Transition from fossil to renewable feedstocks: Catalytic routes
For the transition from fossil to renewable feedstocks, a better understanding of heterogeneously catalyzed reactions aiming at the rational design of next generation catalysts and cutting-edge reactor configurations is crucial. With an original focus on petrochemical reactions today the focus has been extended towards sustainable and even renewable feedstocks.
In this research theme, emphasis is on the development of fundamental so-called microkinetic models together with dedicated ab initio calculations and elaborate catalyst characterization to enable this extension. The individual phenomena investigated range from the chemical kinetics, over mass and heat transport phenomena and phase/thermodynamic effects, to non-ideal reactor hydrodynamics. They are all integrated in a comprehensive reactor model allowing to adequately extrapolate the laboratory scale observations up to the industrial scale. Significant efforts are spent in the automation of model construction and complex mixtures are dealt with in many of the investigated topics.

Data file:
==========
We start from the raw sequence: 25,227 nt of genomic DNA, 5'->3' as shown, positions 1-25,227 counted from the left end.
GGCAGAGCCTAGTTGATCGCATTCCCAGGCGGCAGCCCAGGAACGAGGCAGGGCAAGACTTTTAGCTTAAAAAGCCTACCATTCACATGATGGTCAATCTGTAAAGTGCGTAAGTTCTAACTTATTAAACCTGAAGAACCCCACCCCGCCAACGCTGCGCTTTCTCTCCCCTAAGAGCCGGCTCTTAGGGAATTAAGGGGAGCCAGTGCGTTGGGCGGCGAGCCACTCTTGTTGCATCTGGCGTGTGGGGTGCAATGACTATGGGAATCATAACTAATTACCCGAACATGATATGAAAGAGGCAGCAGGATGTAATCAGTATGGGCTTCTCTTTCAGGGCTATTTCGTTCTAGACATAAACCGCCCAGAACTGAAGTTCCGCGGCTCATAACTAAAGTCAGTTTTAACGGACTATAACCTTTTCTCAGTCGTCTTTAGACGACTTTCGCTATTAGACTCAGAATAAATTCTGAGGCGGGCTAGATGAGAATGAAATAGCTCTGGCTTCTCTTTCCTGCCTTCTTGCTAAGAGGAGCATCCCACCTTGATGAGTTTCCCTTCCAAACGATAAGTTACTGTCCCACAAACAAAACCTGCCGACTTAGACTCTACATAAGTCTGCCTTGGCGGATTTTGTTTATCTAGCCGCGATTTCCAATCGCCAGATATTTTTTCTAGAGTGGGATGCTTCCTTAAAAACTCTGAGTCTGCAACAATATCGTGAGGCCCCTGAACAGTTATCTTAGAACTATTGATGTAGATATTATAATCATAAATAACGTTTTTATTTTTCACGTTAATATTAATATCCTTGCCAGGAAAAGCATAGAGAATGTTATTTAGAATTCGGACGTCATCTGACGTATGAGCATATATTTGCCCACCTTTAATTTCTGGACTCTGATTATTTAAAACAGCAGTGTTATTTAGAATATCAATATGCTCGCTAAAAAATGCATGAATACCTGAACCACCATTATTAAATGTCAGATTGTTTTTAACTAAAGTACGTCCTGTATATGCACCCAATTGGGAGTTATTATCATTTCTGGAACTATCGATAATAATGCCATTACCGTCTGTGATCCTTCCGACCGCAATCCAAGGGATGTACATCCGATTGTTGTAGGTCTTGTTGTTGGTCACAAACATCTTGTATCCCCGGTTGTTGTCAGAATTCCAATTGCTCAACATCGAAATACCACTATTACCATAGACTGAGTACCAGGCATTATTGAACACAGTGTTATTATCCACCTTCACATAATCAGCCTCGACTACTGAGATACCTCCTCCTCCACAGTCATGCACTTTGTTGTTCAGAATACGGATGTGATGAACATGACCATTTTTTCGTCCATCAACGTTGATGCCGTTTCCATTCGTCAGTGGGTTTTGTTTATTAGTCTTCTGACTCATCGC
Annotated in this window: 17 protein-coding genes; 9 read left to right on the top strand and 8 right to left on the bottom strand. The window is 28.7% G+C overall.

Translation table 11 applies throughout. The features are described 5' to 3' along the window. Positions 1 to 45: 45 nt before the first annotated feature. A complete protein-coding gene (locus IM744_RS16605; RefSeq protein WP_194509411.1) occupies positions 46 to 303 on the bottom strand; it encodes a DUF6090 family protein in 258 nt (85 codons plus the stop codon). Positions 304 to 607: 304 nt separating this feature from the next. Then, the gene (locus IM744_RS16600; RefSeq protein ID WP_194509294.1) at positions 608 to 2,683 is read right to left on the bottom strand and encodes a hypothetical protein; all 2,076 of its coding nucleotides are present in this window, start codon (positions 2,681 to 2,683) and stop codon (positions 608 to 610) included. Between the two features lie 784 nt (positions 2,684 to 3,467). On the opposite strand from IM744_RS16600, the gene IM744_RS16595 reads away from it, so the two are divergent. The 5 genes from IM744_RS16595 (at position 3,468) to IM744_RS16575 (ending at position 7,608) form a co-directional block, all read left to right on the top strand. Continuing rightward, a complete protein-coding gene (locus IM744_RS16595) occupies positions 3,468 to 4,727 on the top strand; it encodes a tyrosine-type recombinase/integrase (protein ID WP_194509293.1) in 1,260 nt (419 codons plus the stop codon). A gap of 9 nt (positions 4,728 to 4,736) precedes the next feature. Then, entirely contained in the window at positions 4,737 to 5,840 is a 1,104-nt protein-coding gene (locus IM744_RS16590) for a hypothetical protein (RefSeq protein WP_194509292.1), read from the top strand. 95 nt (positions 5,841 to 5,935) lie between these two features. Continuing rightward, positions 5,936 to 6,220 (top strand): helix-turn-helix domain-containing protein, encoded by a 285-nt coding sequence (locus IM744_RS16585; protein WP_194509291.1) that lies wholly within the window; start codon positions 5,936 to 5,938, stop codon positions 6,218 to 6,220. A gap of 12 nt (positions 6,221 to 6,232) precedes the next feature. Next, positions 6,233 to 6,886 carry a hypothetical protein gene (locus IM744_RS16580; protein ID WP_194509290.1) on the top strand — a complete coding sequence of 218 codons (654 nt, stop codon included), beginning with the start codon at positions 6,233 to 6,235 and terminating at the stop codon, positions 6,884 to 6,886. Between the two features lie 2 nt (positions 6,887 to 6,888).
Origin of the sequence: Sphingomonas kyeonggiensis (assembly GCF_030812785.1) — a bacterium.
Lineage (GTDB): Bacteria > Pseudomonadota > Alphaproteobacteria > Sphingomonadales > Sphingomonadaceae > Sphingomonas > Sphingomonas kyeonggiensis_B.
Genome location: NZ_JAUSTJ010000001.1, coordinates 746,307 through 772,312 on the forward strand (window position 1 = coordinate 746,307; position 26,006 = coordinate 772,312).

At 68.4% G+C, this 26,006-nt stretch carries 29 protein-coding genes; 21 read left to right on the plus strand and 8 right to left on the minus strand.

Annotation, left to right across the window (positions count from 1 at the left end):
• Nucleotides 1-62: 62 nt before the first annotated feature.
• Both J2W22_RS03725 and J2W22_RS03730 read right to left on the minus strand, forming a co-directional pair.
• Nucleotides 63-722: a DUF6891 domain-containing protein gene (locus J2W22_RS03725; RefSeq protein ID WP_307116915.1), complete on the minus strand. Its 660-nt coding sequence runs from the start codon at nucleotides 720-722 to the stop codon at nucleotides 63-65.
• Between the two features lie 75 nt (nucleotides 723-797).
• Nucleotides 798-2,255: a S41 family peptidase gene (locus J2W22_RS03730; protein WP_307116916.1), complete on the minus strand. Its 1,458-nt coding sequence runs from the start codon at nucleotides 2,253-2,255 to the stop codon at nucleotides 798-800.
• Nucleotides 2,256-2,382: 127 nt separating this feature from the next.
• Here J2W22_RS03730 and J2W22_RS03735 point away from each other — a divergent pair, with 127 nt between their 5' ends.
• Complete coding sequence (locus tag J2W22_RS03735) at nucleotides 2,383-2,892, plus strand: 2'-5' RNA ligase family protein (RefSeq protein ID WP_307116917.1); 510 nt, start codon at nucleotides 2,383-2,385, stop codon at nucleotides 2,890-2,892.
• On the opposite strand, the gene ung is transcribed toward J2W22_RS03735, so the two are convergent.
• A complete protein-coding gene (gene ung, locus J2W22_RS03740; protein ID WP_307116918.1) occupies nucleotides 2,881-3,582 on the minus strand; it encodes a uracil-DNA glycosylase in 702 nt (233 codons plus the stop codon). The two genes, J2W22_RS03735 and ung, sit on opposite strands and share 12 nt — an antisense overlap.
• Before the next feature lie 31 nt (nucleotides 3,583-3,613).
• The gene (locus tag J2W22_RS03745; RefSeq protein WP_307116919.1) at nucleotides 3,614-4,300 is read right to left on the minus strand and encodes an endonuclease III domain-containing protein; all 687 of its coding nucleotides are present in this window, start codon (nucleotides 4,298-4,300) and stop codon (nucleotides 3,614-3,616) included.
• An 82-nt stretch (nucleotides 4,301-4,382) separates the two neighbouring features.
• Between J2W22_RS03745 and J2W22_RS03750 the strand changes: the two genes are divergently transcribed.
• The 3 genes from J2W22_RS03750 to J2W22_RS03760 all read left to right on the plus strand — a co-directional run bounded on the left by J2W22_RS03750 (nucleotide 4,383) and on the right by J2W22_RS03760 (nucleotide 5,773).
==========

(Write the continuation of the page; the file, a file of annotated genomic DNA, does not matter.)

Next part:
Our key research questions:
- How to ensure an adequate rational catalyst design in combination with high-throughput kinetics?
- How to efficiently deal with key aspects, such as the presence of O-atoms, in the extension of modeling methodologies from conventional to alternative, renewable feeds?
- What are the critical properties to control the activity and selectivity in liquid phase reactions?
- Can we reliably extrapolate laboratory-scale kinetics to commercial scale operation?